Sunday, November 19, 2006
As a way to personally resist the tyranny of Christmas merch that floods our entire field of vision each holiday season, I collect Christmas ornaments that inspire more horror than happy. These are usually at least 30 years old, from a time when irony and cynicism were not equated with cool, (or maybe they were - what the heck do I know, I was six). Each of these items posesses a kind of heavy pathos - earned either through neglect or through poor manufacturing standards - that I find particularly appealing. Some may find that attitude alarmingly cynical, but I approach it in a different way. I look at it as resurrecting these long-forgotten items, giving them a place of honour on my freshly dusted mantle (and I hardly ever dust), seeing the inadvertent (and therefore priceless) humour in the faceless, nameless glut of our capitalist-driven world, which, nostalgia or not, is the wheel that drives this whole mad, mad Christmas machine. Current mass-produced seasonal ornaments have not yet earned this badge of (dis)honour. Any dollar store today offers row upon row of equally tasteless crap (not yet kitsch as kitsch implies nostalgia, which these are too young to bear. It's all in the timing, friends. Nostalgia is a privilege, not a right!).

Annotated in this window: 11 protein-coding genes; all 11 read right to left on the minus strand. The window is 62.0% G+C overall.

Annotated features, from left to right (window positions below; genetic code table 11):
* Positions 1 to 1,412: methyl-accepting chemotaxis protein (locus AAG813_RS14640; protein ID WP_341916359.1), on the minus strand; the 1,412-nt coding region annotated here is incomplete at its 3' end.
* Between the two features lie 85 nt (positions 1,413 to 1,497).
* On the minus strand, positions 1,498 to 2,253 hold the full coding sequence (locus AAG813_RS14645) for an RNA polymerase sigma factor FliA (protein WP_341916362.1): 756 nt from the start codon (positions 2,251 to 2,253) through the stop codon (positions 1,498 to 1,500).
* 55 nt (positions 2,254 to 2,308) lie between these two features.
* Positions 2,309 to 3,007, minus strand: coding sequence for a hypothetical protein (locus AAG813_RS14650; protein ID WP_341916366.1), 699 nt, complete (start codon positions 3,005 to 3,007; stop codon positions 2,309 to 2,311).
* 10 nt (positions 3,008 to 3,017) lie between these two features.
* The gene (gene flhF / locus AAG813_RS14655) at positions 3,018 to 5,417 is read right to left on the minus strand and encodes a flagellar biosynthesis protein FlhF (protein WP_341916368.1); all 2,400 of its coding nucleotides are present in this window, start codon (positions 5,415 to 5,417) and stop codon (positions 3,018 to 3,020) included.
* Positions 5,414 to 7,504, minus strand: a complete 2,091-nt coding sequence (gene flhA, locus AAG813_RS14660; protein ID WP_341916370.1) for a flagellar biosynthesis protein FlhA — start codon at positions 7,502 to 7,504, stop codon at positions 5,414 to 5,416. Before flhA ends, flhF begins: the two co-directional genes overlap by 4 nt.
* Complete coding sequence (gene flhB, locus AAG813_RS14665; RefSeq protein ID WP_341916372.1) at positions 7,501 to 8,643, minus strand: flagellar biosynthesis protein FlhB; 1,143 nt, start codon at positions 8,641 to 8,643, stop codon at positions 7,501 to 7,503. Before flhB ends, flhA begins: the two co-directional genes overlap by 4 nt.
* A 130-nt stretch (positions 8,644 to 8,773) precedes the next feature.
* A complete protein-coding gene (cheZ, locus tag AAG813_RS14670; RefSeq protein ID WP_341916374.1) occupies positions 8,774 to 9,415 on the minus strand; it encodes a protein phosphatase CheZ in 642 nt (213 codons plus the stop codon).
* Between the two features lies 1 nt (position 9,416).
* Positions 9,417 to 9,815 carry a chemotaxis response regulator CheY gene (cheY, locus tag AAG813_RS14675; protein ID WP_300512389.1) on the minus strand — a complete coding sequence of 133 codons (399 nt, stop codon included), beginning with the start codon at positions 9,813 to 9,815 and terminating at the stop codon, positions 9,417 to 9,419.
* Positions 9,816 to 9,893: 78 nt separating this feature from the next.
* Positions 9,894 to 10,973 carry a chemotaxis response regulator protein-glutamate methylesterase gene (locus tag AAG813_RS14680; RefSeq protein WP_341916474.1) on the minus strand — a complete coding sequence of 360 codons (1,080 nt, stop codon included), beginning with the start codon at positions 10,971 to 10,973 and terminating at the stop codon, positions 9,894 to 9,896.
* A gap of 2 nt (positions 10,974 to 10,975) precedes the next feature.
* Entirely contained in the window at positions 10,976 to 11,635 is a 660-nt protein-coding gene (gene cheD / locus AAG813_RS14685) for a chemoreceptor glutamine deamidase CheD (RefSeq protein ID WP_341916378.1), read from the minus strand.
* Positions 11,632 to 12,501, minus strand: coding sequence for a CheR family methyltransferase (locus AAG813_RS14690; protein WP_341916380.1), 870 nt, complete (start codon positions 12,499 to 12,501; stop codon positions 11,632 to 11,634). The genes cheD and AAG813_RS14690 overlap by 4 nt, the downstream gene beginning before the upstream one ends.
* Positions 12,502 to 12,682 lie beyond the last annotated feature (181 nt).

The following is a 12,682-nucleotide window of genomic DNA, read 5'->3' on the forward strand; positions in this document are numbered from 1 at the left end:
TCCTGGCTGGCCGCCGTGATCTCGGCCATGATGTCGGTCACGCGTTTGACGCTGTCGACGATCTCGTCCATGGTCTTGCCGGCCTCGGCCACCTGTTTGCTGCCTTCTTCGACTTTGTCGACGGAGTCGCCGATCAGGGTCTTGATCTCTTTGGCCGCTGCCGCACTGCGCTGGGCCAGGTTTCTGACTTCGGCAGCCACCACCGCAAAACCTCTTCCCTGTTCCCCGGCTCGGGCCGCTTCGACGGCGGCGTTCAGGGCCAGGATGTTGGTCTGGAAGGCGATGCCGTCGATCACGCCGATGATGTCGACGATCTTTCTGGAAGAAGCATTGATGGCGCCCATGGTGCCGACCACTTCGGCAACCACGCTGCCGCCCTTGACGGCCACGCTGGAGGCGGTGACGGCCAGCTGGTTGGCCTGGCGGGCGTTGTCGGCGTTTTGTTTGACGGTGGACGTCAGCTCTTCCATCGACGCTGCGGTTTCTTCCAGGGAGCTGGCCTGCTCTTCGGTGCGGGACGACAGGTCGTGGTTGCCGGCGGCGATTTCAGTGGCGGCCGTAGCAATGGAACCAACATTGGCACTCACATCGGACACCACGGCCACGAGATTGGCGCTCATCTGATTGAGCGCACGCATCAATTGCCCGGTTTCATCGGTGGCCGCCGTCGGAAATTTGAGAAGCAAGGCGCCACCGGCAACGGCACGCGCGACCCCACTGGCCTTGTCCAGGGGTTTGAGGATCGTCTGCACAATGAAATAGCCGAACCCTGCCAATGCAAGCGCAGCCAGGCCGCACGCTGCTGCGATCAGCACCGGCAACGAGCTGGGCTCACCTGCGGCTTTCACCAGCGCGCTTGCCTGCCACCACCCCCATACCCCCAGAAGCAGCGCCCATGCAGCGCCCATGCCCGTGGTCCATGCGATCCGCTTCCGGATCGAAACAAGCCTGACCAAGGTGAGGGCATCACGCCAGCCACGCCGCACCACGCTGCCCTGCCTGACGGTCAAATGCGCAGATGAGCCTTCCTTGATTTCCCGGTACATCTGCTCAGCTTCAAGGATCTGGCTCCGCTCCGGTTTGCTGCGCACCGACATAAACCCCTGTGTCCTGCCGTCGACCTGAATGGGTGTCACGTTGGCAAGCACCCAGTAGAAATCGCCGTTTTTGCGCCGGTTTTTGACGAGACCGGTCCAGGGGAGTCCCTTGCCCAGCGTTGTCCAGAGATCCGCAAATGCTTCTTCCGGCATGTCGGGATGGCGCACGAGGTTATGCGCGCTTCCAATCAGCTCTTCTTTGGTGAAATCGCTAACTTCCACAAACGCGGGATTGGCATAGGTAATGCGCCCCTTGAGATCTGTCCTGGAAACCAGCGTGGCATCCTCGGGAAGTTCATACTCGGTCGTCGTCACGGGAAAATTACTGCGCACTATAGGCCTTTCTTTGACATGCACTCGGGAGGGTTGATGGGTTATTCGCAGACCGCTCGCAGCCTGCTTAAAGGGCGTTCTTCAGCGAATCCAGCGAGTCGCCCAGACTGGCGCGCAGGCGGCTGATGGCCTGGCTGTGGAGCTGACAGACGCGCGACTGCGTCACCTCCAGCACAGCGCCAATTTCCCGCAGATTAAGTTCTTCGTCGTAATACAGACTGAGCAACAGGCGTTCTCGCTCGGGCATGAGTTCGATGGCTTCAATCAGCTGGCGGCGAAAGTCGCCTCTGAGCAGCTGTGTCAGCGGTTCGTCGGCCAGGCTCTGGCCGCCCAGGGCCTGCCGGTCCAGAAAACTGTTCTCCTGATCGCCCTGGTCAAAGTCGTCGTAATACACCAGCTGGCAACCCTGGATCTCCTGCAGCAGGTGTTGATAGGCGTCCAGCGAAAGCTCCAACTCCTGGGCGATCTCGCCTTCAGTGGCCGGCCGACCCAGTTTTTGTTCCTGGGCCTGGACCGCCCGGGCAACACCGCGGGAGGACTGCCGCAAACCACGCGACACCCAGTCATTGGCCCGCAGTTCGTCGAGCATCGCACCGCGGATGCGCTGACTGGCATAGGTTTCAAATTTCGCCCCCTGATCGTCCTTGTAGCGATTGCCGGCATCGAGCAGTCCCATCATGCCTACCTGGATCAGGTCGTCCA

The problem with modern-day ornamentation is that, unlike decades past, we are far too well-versed in the practices of a throwaway economy that tells us new is better, and yesterday's trinket is tomorrow's trash. We all know where they're headed in a couple years' time when their recent-dated-ness proves to be no match for the latest twinkling accessory: the mid-July yard sale, where they will languish all weekend on the 50 cent table before their shameful demotion to the FREE box that's left by the curb when you've packed 'er in. And there they remain because they are totally, utterly charmless. This is why I prefer to mine the aisles of junk shops where the real survivors can be found. These aren't the Grinch-in-a-Santa-suit bobbles from some Hollywood movie, but rather the decades-old trinkets, the used and abused, the sad, worn and forlorn, the dirty and the denigrated, relegated to the dusty bottom of a cardboard box amidst the loose glitter and tinsel.
Give us your tired, your poor, your huddled masses longing to be free... I'll give them a spot on my Christmas tree.